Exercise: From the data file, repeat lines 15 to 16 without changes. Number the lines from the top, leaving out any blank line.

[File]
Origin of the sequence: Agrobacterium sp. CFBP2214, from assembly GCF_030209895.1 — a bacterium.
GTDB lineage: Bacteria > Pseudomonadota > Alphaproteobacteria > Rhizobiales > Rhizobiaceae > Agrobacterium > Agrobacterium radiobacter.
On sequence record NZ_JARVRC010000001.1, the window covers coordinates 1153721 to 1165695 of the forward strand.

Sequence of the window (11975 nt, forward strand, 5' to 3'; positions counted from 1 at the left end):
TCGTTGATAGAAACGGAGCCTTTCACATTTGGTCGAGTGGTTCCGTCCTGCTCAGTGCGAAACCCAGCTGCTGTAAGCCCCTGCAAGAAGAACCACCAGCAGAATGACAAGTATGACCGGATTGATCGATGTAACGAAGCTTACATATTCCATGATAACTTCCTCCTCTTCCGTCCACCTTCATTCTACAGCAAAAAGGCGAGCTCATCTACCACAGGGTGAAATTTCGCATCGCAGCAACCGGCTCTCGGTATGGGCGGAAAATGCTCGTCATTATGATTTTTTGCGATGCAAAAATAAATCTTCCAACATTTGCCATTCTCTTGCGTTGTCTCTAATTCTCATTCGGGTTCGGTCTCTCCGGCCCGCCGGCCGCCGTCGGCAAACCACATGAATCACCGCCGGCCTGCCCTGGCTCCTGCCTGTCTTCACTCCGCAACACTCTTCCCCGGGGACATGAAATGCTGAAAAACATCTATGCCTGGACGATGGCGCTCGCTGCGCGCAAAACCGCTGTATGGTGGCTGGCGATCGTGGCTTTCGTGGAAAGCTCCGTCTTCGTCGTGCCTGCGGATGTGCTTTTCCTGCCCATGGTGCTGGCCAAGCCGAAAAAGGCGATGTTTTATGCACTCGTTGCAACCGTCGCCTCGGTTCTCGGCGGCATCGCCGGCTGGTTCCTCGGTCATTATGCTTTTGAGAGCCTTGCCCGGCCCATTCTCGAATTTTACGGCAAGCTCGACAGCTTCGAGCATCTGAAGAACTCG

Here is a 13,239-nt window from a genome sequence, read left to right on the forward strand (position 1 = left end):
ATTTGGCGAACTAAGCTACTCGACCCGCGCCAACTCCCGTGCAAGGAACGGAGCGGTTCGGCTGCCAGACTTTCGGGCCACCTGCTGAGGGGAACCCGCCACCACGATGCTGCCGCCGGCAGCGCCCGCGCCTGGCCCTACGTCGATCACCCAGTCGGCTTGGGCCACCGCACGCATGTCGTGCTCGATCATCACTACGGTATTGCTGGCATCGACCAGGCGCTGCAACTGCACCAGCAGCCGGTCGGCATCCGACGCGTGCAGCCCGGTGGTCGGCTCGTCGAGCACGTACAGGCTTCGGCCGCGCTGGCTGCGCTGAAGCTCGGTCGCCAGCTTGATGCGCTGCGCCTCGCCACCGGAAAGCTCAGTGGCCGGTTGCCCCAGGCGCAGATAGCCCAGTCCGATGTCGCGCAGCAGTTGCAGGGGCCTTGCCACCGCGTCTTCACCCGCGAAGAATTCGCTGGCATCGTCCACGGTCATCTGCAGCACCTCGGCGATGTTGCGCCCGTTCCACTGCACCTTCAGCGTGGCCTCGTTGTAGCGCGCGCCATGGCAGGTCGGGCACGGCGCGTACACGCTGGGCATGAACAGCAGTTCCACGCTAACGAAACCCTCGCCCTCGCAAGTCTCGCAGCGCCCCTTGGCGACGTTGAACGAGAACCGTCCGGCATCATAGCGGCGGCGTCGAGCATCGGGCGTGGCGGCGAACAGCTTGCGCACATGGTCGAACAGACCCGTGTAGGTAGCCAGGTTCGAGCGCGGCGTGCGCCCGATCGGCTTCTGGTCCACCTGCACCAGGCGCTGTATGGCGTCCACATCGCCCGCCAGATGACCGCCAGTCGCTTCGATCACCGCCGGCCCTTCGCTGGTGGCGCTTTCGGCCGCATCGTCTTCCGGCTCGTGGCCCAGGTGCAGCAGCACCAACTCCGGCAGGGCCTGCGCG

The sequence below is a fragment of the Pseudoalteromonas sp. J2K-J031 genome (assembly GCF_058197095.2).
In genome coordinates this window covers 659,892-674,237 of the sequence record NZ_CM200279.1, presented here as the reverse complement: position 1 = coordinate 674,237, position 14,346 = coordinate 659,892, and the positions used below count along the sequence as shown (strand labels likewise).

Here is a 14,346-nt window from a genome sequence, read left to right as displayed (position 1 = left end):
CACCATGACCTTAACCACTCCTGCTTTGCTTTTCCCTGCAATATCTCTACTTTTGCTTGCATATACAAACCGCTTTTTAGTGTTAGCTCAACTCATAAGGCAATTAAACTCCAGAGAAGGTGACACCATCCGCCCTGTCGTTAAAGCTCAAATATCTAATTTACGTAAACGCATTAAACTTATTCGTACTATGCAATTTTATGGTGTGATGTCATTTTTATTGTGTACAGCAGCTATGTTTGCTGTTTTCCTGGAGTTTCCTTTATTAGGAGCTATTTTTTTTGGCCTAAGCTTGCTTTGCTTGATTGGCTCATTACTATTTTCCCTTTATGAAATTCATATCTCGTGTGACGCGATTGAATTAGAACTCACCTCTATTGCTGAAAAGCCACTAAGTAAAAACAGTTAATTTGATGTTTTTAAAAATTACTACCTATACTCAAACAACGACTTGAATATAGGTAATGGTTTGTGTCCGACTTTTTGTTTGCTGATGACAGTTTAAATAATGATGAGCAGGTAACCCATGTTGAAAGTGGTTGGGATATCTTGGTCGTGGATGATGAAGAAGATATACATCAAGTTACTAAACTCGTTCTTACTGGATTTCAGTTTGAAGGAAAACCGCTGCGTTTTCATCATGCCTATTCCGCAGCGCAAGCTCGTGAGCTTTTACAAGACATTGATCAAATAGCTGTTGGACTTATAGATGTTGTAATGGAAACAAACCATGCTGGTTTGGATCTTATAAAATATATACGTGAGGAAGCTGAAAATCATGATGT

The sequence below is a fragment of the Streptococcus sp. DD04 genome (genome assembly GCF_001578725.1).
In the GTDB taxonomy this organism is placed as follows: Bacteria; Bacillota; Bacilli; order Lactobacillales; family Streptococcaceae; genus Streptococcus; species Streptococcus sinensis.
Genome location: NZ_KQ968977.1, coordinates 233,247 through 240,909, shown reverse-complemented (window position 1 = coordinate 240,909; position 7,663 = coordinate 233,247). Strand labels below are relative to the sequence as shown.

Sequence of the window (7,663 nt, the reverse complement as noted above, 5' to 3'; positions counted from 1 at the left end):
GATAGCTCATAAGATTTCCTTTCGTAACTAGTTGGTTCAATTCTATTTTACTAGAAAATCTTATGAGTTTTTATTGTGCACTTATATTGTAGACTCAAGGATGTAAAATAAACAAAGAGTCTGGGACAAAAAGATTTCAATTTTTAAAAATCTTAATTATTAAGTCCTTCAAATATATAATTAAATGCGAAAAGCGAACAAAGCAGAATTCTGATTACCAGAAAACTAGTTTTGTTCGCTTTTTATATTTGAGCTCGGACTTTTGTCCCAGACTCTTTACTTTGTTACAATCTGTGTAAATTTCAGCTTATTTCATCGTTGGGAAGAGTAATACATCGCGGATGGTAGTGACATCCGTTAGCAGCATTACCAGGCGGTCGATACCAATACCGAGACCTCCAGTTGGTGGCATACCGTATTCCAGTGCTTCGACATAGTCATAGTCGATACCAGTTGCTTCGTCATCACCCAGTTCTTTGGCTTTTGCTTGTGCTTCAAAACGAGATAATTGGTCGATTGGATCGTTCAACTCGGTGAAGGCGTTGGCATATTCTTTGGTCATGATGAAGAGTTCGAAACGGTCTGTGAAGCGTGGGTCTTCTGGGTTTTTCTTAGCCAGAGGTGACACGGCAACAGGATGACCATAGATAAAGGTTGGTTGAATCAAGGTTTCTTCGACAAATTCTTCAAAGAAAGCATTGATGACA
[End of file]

Sequence of the window (7,663 nt, the reverse complement as noted above, 5' to 3'; positions counted from 1 at the left end):
GATAGCTCATAAGATTTCCTTTCGTAACTAGTTGGTTCAATTCTATTTTACTAGAAAATCTTATGAGTTTTTATTGTGCACTTATATTGTAGACTCAAGGATGTAAAATAAACAAAGAGTCTGGGACAAAAAGATTTCAATTTTTAAAAATCTTAATTATTAAGTCCTTCAAATATATAATTAAATGCGAAAAGCGAACAAAGCAGAATTCTGATTACCAGAAAACTAGTTTTGTTCGCTTTTTATATTTGAGCTCGGACTTTTGTCCCAGACTCTTTACTTTGTTACAATCTGTGTAAATTTCAGCTTATTTCATCGTTGGGAAGAGTAATACATCGCGGATGGTAGTGACATCCGTTAGCAGCATTACCAGGCGGTCGATACCAATACCGAGACCTCCAGTTGGTGGCATACCGTATTCCAGTGCTTCGACATAGTCATAGTCGATACCAGTTGCTTCGTCATCACCCAGTTCTTTGGCTTTTGCTTGTGCTTCAAAACGAGATAATTGGTCGATTGGATCGTTCAACTCGGTGAAGGCGTTGGCATATTCTTTGGTCATGATGAAGAGTTCGAAACGGTCTGTGAAGCGTGGGTCTTCTGGGTTTTTCTTAGCCAGAGGTGACACGGCAACAGGATGACCATAGATAAAGGTTGGTTGAATCAAGGTTTCTTCGACAAATTCTTCAAAGAAAGCATTGATGACA